Your Eye Health, Virtual Learning And Digital Eye Strain

Digital Eye Strain And Virtual Leaning

COVID-19 today can be characterized as similar to the yearly flu, and it isn’t going away. This is obvious based on new sub-variants emerging at this time threatening to disrupt the school year 2022-23, therefore, increasing the need and use of virtual learning/online classes. The back-to-school year 2022-2023 is approaching very fast, and there are many questions regarding COVID-19 and the school safety protocols.   During the 2022-2023 school year many schools (K-12) and colleges will offer -in-person, hybrid, and virtual learning classes.  The main cause of digital eye strain is the extended use of computers or other digital devices such as mobile phones, iPads, and computers. The global online learning market is expected to reach $325 billion by 2025. Regardless of the option that will be used, there will be computers or other forms of digital learning technologies.

The increased use of virtual learning with computers, mobile devices, and tablets for schoolwork will result in a great deal of time spent in front of screens causing strain on the eyes, digital eye strain. UCF reports that recent research demonstrates, on average, that students learning online retain 25% to 60% of the material, compared with only 8% to 10% in a classroom. Additionally, online learning will allow students to learn at their own pace, requiring 40% to 60% less time to study than in a traditional classroom setting.

Virtual Learning And Digital Eye Strain

The American Optometric Association (AOA) reports that spending hours in front of digital screens has led to the emergence of an eye condition known as digital eye strain, or computer vision syndrome.  Digital eye strain refers to a group of eye and vision-related problems that result from prolonged use of a digital device. The more time students spent online, the more likely they were to experience eye strain and convergence insufficiency, with 57 percent of students experiencing eye strain and 61 percent showing symptoms of convergence insufficiency. Of the students experiencing convergence insufficiency, 17 percent were considered severe cases. Symptoms of convergence insufficiency are:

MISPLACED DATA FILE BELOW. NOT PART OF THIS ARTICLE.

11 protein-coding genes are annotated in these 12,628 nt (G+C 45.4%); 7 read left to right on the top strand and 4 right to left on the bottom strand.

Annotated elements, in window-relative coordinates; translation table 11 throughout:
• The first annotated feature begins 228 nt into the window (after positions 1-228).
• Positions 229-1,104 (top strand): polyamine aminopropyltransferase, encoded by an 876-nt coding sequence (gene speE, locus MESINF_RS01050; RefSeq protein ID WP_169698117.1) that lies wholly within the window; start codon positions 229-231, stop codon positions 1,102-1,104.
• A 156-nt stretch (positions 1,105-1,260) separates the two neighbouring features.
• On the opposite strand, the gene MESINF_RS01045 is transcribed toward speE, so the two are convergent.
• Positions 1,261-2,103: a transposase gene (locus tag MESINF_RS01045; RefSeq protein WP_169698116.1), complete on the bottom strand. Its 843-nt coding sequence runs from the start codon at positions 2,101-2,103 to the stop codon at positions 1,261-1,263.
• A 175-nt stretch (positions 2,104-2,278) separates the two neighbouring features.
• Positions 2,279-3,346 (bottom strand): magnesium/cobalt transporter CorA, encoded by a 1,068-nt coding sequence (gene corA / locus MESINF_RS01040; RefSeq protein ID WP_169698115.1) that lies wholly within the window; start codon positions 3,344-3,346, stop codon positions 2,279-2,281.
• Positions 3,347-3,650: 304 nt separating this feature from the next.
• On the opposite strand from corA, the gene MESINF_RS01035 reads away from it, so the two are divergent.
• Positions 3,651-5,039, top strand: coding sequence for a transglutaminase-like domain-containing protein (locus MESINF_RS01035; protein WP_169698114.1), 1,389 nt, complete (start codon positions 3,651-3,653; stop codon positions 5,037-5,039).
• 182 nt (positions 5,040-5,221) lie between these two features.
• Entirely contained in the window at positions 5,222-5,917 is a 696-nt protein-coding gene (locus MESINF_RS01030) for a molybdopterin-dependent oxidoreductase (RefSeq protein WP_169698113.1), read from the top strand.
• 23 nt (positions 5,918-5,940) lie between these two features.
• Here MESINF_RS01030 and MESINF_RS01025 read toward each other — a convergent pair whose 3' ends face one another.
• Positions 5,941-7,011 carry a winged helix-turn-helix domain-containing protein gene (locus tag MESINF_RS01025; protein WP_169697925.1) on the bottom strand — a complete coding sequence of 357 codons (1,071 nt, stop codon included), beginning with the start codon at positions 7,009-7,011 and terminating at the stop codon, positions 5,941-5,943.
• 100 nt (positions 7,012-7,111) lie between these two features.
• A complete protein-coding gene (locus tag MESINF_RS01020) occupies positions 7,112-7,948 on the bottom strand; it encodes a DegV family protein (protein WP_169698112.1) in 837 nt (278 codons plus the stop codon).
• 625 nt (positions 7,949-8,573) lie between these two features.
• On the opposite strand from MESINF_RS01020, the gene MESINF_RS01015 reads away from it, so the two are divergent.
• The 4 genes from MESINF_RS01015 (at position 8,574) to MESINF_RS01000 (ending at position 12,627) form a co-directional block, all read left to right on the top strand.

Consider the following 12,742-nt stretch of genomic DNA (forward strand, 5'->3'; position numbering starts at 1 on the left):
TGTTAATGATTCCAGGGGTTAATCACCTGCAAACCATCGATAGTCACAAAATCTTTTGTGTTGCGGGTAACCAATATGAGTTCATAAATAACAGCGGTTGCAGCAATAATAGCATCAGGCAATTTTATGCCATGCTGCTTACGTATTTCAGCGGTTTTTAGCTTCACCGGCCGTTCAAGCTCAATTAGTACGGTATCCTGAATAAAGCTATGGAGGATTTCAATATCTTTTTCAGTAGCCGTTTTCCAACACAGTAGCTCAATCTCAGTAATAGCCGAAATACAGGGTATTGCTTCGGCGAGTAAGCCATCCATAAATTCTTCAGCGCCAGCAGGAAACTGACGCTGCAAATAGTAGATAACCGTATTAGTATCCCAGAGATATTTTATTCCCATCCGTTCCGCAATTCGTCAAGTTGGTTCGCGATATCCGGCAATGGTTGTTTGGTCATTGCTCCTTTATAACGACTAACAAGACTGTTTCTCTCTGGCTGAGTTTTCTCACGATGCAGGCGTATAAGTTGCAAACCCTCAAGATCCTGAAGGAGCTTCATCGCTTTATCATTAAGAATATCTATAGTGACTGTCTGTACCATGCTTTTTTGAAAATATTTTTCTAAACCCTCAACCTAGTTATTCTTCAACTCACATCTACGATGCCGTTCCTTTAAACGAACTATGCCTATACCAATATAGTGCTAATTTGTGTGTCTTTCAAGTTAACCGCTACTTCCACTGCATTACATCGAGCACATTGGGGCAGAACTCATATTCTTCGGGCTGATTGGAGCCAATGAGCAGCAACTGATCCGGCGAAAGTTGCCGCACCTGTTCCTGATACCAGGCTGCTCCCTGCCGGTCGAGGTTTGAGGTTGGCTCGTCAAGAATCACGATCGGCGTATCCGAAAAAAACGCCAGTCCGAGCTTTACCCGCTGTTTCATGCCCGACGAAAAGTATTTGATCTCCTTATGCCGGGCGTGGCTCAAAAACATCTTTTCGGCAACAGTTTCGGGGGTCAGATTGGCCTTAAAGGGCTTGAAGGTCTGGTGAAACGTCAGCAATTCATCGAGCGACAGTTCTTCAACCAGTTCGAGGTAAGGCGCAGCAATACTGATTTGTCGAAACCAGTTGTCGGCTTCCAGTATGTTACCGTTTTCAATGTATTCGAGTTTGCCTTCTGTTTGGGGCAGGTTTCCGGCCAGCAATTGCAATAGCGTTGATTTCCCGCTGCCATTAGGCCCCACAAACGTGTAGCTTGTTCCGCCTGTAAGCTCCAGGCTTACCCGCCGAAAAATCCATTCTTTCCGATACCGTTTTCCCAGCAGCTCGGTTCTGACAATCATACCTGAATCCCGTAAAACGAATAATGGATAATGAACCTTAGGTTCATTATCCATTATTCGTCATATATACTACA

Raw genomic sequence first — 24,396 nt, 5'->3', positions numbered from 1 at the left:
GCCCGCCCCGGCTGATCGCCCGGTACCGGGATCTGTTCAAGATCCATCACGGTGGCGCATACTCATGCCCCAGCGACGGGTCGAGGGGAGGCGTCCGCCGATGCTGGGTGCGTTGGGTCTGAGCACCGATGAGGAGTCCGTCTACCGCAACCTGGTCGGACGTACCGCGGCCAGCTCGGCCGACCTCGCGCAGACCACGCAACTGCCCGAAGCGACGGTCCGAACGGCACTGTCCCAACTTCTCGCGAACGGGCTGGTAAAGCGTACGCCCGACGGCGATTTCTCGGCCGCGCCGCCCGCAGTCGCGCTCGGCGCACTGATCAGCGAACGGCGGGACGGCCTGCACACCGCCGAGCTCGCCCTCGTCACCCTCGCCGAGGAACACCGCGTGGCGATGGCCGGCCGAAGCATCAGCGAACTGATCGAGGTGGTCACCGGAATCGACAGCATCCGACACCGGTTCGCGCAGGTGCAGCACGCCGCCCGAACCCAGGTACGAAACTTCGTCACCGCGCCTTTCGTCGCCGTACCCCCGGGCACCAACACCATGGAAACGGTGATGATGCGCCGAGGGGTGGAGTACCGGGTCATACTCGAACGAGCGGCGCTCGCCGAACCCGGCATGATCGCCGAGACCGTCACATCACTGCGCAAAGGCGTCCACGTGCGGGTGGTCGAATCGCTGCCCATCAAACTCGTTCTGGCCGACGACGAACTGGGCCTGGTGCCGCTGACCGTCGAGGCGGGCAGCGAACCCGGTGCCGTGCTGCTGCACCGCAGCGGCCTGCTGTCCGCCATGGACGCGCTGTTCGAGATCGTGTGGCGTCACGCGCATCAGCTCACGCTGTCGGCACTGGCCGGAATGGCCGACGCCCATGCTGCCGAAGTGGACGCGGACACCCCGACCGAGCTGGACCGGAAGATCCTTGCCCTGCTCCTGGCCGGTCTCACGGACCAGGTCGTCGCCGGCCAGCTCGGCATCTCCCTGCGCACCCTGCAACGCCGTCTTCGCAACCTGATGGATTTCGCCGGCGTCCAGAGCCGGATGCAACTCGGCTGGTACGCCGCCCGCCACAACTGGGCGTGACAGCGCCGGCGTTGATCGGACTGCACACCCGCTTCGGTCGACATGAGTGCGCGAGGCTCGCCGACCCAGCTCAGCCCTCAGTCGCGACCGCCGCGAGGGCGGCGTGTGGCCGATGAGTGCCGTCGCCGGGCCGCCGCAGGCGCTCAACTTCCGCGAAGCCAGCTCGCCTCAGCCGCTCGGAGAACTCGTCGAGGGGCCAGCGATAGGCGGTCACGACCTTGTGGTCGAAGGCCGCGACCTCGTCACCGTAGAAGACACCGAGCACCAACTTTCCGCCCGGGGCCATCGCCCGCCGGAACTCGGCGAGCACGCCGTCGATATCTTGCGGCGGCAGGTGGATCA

• Tired or sore eyes
  • Blurry vision
  • Double vision
  • Headaches
  • Trouble concentrating

Convergence insufficiency is usually followed by a decreased near point of convergence (NPC), decreased convergence amplitudes, or an exodeviation at near. A new research report from ophthalmologists at Wills Eye Hospital confirms that excess screen time did lead to more eye strain in children. The study also suggests that there is convergence insufficiency, a troubling eye condition, resulting from eye strain making it difficult to read. Digital eye strain, causing eye and vision-related problems, occurs when there is excess exposure to a computer screen or other digital devices. Symptoms include:

  • Eye Discomfort
  • Eye Fatigue
  • Dry eye
  • Blurry vision
  • Headaches
  • Uncorrected vision/hidden health problems may also contribute to eye strain

 Avoiding/Reducing Eye Strain

The Mayo Clinic reports that treatment for eyestrain consists of adjusting to your daily habits or your environment. There may be underline conditions that require some individuals to have treatment. Also

Below are things that you can do to avoid and or reduce eye strain:

  • Wear glasses for specific activities like computer use and or reading
  • Take regular eye breaks to help refocus your eyes
  • Close blinds and/or shades
  • Avoid placing your monitor directly in front of a window or white wall
  • Place an anti-glare cover over the screen
  • Adjust your monitor to a position that reduces strain
  • Always put the monitor directly in front of you, about an arm’s length away so that the top of the screen is at or just below eye level

 The Mayo Clinic Suggests The Following Specific To Behavior And Lifestyle

  • Adjust the lightning
  • Take frequent breaks
  • Limit time on a computer screen and digital devices
  • Use artificial tears
  • Improve your space air quality
  • Choose the appropriate eyewear
Tips For Computers And Other Digital Devices (Mayo Clinic)
  • Refresh your eyes by blinking often
    • Take eye breaks, the 20-20-20 rule; look at something every 20 minutes, 20 feet away for at least 20 seconds
  • Reduce your glare by adjusting the lighting
  • Adjust your monitor/adjust the position of your digital device
  • Use a document holder
  • Adjust the screen

Contact us immediately if you are experiencing any eye strain conditions. We are here for you to answer all your question about eye strain resulting from too much computer and digital devices exposure, and how to protect your children in the digital technology era.

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Wilck Schwartz & Novack OD PC
Complete Eye Care
445 Kings Highway, Suite 1
Brooklyn, NY 11223

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Monday: 10:00AM - 7:00PM
Tuesday: 10:00PM - 6:00PM
Wednesday: 10:00AM - 6:00PM
Thursday: 10:00AM - 7:00PM
Friday: Closed
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Sunday: Closed